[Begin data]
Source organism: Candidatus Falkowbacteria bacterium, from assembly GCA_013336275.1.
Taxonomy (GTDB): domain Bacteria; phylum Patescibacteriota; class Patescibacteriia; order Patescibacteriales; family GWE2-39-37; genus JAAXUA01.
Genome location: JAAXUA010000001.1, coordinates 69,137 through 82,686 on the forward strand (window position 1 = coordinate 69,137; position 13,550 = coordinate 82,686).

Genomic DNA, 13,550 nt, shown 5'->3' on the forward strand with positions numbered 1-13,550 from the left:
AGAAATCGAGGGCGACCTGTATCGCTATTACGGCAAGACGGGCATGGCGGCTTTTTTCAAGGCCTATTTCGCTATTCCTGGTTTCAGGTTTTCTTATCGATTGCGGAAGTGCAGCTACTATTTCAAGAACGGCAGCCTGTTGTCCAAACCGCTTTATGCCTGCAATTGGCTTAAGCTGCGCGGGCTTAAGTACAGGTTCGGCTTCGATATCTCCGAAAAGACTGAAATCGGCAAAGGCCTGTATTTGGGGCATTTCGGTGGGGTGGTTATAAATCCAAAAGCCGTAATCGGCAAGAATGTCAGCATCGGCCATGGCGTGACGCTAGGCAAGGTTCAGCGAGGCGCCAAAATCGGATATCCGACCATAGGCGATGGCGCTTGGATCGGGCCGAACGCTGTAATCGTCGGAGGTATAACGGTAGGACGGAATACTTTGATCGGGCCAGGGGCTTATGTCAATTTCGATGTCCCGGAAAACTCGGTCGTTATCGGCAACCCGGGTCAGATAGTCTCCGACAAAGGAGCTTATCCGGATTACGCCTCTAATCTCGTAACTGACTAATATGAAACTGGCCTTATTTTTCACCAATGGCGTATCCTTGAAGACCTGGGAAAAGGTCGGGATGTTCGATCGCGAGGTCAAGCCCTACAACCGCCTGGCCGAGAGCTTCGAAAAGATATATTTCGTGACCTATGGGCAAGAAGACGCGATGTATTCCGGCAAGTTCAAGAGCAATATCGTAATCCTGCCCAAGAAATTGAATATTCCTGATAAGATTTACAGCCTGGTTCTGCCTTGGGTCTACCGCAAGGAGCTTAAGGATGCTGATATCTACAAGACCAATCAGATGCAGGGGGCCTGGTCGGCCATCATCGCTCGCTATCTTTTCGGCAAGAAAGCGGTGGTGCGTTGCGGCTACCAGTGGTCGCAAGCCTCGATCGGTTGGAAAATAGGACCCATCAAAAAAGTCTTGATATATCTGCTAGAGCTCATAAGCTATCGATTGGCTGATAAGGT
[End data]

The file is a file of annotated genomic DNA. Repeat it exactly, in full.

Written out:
Source organism: Candidatus Falkowbacteria bacterium, from assembly GCA_013336275.1.
Taxonomy (GTDB): domain Bacteria; phylum Patescibacteriota; class Patescibacteriia; order Patescibacteriales; family GWE2-39-37; genus JAAXUA01.
Genome location: JAAXUA010000001.1, coordinates 69,137 through 82,686 on the forward strand (window position 1 = coordinate 69,137; position 13,550 = coordinate 82,686).

Genomic DNA, 13,550 nt, shown 5'->3' on the forward strand with positions numbered 1-13,550 from the left:
AGAAATCGAGGGCGACCTGTATCGCTATTACGGCAAGACGGGCATGGCGGCTTTTTTCAAGGCCTATTTCGCTATTCCTGGTTTCAGGTTTTCTTATCGATTGCGGAAGTGCAGCTACTATTTCAAGAACGGCAGCCTGTTGTCCAAACCGCTTTATGCCTGCAATTGGCTTAAGCTGCGCGGGCTTAAGTACAGGTTCGGCTTCGATATCTCCGAAAAGACTGAAATCGGCAAAGGCCTGTATTTGGGGCATTTCGGTGGGGTGGTTATAAATCCAAAAGCCGTAATCGGCAAGAATGTCAGCATCGGCCATGGCGTGACGCTAGGCAAGGTTCAGCGAGGCGCCAAAATCGGATATCCGACCATAGGCGATGGCGCTTGGATCGGGCCGAACGCTGTAATCGTCGGAGGTATAACGGTAGGACGGAATACTTTGATCGGGCCAGGGGCTTATGTCAATTTCGATGTCCCGGAAAACTCGGTCGTTATCGGCAACCCGGGTCAGATAGTCTCCGACAAAGGAGCTTATCCGGATTACGCCTCTAATCTCGTAACTGACTAATATGAAACTGGCCTTATTTTTCACCAATGGCGTATCCTTGAAGACCTGGGAAAAGGTCGGGATGTTCGATCGCGAGGTCAAGCCCTACAACCGCCTGGCCGAGAGCTTCGAAAAGATATATTTCGTGACCTATGGGCAAGAAGACGCGATGTATTCCGGCAAGTTCAAGAGCAATATCGTAATCCTGCCCAAGAAATTGAATATTCCTGATAAGATTTACAGCCTGGTTCTGCCTTGGGTCTACCGCAAGGAGCTTAAGGATGCTGATATCTACAAGACCAATCAGATGCAGGGGGCCTGGTCGGCCATCATCGCTCGCTATCTTTTCGGCAAGAAAGCGGTGGTGCGTTGCGGCTACCAGTGGTCGCAAGCCTCGATCGGTTGGAAAATAGGACCCATCAAAAAAGTCTTGATATATCTGCTAGAGCTCATAAGCTATCGATTGGCTGATAAGGT